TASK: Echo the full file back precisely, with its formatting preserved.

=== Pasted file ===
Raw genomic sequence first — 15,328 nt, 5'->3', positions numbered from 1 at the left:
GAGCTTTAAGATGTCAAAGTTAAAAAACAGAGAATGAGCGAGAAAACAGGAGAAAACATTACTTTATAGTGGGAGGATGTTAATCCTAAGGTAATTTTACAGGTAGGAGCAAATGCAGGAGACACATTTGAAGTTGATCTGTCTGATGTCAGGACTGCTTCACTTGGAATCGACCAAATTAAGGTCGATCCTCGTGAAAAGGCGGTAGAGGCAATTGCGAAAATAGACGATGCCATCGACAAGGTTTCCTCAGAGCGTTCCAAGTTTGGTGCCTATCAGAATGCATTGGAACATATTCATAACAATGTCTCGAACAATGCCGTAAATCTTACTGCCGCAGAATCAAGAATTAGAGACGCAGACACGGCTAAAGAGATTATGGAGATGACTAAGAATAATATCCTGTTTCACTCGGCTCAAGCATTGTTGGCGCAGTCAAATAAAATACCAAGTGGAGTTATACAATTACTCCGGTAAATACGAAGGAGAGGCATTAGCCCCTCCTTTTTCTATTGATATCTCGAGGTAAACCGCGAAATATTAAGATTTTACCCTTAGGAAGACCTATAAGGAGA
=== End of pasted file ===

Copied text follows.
Raw genomic sequence first — 15,328 nt, 5'->3', positions numbered from 1 at the left:
GAGCTTTAAGATGTCAAAGTTAAAAAACAGAGAATGAGCGAGAAAACAGGAGAAAACATTACTTTATAGTGGGAGGATGTTAATCCTAAGGTAATTTTACAGGTAGGAGCAAATGCAGGAGACACATTTGAAGTTGATCTGTCTGATGTCAGGACTGCTTCACTTGGAATCGACCAAATTAAGGTCGATCCTCGTGAAAAGGCGGTAGAGGCAATTGCGAAAATAGACGATGCCATCGACAAGGTTTCCTCAGAGCGTTCCAAGTTTGGTGCCTATCAGAATGCATTGGAACATATTCATAACAATGTCTCGAACAATGCCGTAAATCTTACTGCCGCAGAATCAAGAATTAGAGACGCAGACACGGCTAAAGAGATTATGGAGATGACTAAGAATAATATCCTGTTTCACTCGGCTCAAGCATTGTTGGCGCAGTCAAATAAAATACCAAGTGGAGTTATACAATTACTCCGGTAAATACGAAGGAGAGGCATTAGCCCCTCCTTTTTCTATTGATATCTCGAGGTAAACCGCGAAATATTAAGATTTTACCCTTAGGAAGACCTATAAGGAGA